The omnibus includes an increase of $545 million from the FY 2022 amounts for the Employment and Training Administration which provides increased funding for the Workforce Innovation and Opportunity Act State Grants and the Strengthening Community College Training Grants. The bill also provides a total of $1.4 billion for Perkins CTE State Grants, an increase of $50 million, and increases by $500 the maximum Pell Grant to $7,395. For regulatory enforcement and other activities, the legislation increases funding for OSHA by $20 million and the NLRB by $25 million. President Biden is expected to sign the funding bill as soon as he receives it from Capitol Hill. 



DoD Contractors Can Seek Inflation Relief Under Defense Bill
The National Defense Authorization Act (NDAA) for fiscal year (FY) 2023 provides the Department of Defense (DoD) with the temporary authority to modify certain fixed-price contracts through a change to the law on extraordinary contractual relief (ECR), P.L. 85-804. Under this new law, an existing contract may be amended or modified when such actions are necessary to facilitate the national defense.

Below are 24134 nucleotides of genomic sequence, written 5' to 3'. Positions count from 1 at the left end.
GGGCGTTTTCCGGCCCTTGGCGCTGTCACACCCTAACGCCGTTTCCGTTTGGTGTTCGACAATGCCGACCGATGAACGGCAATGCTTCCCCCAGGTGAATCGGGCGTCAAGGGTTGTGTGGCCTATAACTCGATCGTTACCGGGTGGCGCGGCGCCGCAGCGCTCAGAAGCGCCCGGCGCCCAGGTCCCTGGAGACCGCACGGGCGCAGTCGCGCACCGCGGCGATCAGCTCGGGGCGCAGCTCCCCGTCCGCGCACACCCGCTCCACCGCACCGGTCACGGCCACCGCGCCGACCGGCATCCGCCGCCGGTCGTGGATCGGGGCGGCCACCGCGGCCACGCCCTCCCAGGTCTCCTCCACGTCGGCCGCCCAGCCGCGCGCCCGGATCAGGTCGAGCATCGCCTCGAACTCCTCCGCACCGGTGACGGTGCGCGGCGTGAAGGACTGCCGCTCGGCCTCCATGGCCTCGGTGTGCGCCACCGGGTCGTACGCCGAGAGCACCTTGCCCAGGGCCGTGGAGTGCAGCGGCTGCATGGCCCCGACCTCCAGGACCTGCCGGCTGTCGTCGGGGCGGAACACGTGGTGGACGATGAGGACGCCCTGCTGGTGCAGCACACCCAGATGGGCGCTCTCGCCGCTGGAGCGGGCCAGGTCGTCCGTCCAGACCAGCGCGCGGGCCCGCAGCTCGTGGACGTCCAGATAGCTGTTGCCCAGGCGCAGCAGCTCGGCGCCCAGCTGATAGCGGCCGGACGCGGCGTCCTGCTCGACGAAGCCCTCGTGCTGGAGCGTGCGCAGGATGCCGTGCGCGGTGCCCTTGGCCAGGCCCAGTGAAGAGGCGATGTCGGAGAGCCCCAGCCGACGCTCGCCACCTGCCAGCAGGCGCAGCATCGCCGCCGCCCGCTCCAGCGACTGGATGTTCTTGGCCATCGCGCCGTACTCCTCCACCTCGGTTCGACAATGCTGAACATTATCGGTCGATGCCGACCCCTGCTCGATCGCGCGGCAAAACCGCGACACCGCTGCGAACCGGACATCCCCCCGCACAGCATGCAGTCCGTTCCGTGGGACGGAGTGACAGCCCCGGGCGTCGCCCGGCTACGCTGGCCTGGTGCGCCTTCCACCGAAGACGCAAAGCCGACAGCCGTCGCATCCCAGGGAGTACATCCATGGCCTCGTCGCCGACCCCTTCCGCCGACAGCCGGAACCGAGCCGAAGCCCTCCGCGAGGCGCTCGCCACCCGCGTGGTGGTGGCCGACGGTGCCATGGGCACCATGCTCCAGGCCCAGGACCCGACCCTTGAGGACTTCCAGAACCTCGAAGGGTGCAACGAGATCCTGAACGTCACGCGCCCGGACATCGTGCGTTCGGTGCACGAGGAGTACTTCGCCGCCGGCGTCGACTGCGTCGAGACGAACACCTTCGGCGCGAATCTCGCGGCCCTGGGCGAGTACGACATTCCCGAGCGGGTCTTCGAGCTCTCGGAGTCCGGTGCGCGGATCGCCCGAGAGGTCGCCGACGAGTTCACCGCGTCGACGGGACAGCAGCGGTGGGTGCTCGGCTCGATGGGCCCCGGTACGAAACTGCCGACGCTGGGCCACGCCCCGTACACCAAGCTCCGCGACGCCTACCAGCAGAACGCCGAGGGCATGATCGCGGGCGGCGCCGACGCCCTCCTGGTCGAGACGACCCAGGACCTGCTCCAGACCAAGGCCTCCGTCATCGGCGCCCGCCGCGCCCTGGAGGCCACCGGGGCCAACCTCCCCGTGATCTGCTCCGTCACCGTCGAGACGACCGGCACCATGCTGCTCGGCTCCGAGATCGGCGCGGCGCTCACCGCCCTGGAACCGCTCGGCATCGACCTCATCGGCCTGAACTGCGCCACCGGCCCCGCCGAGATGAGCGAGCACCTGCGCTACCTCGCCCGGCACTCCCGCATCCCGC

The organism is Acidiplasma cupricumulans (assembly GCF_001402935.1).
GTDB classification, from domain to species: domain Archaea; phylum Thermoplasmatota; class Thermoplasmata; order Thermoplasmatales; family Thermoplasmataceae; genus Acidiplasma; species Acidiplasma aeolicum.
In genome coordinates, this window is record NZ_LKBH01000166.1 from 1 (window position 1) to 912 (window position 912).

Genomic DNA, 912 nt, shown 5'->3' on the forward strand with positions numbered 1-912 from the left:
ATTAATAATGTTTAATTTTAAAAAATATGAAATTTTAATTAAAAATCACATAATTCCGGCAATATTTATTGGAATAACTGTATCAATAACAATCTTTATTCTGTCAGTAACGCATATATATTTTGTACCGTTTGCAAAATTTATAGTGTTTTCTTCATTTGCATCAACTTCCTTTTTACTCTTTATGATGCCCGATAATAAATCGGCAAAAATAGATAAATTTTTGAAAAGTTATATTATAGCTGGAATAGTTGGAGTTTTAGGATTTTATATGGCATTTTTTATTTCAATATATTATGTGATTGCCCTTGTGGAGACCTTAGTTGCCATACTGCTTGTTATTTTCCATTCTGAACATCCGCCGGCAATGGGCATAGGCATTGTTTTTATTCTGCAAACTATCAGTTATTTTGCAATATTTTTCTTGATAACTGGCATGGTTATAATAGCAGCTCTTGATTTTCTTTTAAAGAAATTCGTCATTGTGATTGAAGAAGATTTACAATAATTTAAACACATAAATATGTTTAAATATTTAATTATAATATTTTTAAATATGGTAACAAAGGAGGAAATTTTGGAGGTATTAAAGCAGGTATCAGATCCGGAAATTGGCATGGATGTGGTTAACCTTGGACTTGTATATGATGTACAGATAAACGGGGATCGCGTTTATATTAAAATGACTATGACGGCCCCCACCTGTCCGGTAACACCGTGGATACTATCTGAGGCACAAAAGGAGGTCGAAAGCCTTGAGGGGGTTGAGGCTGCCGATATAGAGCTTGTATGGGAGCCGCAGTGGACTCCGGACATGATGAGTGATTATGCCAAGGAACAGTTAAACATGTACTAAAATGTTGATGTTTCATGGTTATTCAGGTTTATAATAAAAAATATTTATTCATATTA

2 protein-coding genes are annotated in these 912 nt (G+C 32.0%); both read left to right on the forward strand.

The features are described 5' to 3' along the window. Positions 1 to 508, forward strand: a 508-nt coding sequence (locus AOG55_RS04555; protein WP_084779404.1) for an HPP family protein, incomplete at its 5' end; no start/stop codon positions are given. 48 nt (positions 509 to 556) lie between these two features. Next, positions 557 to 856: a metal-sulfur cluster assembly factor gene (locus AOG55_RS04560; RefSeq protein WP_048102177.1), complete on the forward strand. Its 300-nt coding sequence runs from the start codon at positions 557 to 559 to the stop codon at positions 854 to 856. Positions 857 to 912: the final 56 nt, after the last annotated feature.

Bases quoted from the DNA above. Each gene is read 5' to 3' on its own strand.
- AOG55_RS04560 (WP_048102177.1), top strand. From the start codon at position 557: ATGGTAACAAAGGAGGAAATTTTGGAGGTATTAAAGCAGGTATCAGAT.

The NDAA gives the Secretary of Defense temporary authority, through the end of 2023, to adjust fixed-price contracts of contractors facing cost increases “due solely to economic inflation.”
Prime contractors can seek relief from the DoD for inflation-related cost increases for themselves as well as their subcontractors. If a prime contractor does not apply for relief, subcontractors can apply for themselves directly.
The provision in the NDAA also increases the approval thresholds under ECR, thus making it easier to be granted a greater amount of relief. Currently, any contract adjustment over $50,000 must be approved by at least an Assistant Secretary or their Deputy. The NDAA increases that threshold to contract adjustments above $500,000. Larger adjustments of $25 million or more currently must have Congressional approval. That threshold is increased to $150 million.